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Review of “The Well -Tempered Cello”
Miranda Wilson | Cellist and Writer
by mirandawilsoncellist
1y ago
I’m humbled and grateful for this reader review of The Well-Tempered Cello: Life with Bach’s Cello Suites. Hopefully it will inspire others to read my book! Thank you ..read more
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My New Book! The Well-Tempered Cello by Miranda Wilson
Miranda Wilson | Cellist and Writer
by mirandawilsoncellist
1y ago
The Well-Tempered Cello: Life with Bach’s Cello Suites by Miranda Wilson I am thrilled to announce the publication of my second book, The Well-Tempered Cello: Life with Bach’s Cello Suites. It’s currently available on Amazon, and will soon be available on other platforms. This book, a memoir about my lifelong search for meaning and belonging in the music of Johann Sebastian Bach, was a long time in the making. I would be ecstatic and humbled if you’d consider reading it. From the back cover: “The Well-Tempered Cello revisits the masterpieces that form a soundtrack to a cellist’s life – the Si ..read more
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Cellos Crossing Cultures: Rethinking Canon, Diversifying Repertoire
Miranda Wilson | Cellist and Writer
by mirandawilsoncellist
2y ago
Image credit: Pixabay By Miranda Wilson (Adapted from a speech given at the DSU Cello Festival, St. George, Utah on September 18, 2021.) The privilege of coming together with other people to make and listen to music is something I’ll never take for granted again. I’ve always thought one of the nicest things about our profession is its ability to bring people together. When the pandemic took that away from us, it felt like the punch line of a really bad riddle. “If a cellist only plays the cello at home in their room, does it make a sound?” It seemed particularly cruel to have our concerts take ..read more
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Couch to 5K for Cellists, Week 6: The Steps To Possibility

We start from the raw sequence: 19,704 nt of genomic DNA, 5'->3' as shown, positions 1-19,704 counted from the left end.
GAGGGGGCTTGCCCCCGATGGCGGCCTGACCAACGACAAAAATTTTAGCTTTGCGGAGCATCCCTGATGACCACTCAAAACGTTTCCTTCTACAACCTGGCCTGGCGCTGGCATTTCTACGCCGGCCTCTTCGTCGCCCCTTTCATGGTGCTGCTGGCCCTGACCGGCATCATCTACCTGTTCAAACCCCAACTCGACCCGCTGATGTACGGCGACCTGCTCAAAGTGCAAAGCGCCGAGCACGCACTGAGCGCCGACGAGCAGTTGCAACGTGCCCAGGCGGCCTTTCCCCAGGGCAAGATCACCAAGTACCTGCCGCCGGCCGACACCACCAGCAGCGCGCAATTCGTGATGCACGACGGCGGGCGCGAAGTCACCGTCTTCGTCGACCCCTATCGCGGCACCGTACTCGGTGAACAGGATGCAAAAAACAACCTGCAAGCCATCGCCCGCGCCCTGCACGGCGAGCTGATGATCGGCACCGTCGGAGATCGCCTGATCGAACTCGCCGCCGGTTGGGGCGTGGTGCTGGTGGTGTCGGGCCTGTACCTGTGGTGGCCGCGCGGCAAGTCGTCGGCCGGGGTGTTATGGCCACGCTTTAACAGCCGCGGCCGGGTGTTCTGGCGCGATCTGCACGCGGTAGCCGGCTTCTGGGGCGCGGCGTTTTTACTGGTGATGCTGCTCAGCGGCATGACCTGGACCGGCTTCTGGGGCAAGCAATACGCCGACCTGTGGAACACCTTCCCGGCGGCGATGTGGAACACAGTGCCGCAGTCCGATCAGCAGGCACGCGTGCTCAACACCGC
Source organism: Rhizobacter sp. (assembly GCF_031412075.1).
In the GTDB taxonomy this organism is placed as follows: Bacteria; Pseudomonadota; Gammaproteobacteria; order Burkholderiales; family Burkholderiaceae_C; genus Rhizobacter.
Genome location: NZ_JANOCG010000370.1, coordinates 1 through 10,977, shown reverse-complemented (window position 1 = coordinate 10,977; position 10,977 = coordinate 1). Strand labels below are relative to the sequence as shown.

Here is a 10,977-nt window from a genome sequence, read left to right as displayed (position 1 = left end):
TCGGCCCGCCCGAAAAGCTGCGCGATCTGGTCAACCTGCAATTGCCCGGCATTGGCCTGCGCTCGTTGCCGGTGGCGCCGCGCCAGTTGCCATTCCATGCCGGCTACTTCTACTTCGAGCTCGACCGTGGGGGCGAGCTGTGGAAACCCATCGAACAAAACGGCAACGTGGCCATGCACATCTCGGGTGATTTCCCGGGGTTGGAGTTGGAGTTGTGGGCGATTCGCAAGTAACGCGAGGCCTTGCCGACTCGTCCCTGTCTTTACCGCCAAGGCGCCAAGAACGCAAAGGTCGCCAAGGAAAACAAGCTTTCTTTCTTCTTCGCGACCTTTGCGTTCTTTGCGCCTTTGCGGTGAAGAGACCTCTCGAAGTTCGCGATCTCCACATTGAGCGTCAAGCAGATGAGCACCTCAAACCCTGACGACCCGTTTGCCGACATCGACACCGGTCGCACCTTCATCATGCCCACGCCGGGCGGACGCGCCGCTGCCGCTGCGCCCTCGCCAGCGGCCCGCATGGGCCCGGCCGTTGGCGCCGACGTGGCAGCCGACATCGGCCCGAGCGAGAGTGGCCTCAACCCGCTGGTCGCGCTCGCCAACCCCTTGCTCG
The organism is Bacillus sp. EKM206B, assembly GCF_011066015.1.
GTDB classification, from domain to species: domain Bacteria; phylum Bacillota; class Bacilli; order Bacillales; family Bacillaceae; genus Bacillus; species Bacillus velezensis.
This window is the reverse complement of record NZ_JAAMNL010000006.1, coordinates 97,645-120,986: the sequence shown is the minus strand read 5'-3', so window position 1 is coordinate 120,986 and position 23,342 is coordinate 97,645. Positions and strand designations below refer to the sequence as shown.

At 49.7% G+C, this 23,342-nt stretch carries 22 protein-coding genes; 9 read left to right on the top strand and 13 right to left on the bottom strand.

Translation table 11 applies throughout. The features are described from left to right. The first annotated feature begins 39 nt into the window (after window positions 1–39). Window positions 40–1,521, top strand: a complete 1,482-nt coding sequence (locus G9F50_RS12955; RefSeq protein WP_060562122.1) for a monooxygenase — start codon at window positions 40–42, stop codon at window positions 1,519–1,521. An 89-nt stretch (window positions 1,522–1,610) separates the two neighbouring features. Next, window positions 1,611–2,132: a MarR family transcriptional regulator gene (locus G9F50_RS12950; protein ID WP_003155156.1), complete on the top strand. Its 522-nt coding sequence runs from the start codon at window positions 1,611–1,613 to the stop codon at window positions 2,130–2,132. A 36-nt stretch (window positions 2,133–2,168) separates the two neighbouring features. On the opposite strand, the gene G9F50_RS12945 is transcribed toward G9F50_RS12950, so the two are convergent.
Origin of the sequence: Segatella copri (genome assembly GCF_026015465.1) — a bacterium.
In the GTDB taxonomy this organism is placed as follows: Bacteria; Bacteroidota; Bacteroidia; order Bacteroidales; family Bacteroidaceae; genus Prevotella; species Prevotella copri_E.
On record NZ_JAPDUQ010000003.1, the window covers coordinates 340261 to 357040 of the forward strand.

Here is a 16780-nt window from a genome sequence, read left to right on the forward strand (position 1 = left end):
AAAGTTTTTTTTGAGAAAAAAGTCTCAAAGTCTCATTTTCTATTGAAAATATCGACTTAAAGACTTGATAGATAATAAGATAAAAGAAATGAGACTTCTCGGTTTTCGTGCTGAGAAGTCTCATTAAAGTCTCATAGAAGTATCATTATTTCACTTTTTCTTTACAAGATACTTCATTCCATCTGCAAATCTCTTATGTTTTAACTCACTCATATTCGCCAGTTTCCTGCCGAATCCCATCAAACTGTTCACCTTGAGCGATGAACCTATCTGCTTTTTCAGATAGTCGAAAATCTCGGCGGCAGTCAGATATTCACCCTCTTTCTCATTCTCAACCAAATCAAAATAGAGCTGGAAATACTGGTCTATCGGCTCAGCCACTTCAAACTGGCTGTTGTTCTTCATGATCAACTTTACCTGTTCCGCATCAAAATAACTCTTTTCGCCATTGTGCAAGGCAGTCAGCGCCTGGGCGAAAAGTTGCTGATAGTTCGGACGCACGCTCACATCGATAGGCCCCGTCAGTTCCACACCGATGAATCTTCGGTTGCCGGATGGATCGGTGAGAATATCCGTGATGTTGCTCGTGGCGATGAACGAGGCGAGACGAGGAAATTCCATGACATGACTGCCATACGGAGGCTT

Miranda Wilson | Cellist and Writer
by mirandawilsoncellist
3y ago
By Miranda Wilson Brisk five-minute warmup walk, then: Jog 1 mile (or 10 minutes); Walk 1/4 mile (or 3 minutes); Jog 1 mile (or 10 minutes. — C25K app, Week 6 Day 2. After last week’s realization that progress doesn’t always go in a straight line upwards, I felt much less pressured to get faster or be better at running. So far, I haven’t made a habit of previewing the next running assignment on the app, preferring to open it only when I’ve put on my workout clothes, stretched, and tied my running shoes. Week 5 Day 3 was therefore a surprise: “Brisk five-minute warmup walk, then jog two miles ..read more
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Couch to 5K for Cellists, Week 5: Non-Linear Progress
Miranda Wilson | Cellist and Writer
by mirandawilsoncellist
3y ago
By Miranda Wilson After last week’s emotional meltdown when Week 4 of C25K brought up some unpleasant memories that I’d rather forget, it was time to have a serious conversation with myself about whether I was going to keep doing this. Was I enjoying myself yet? No. Was I better at running yet? No. So if you’re not having fun and you’re not getting good (and, to be scrupulously honest, you’re the kind of overachiever who only enjoys things they’re good at), why keep on keeping on? The short answer is that I couldn’t stop thinking about the two things strangers in airports say to me when they ..read more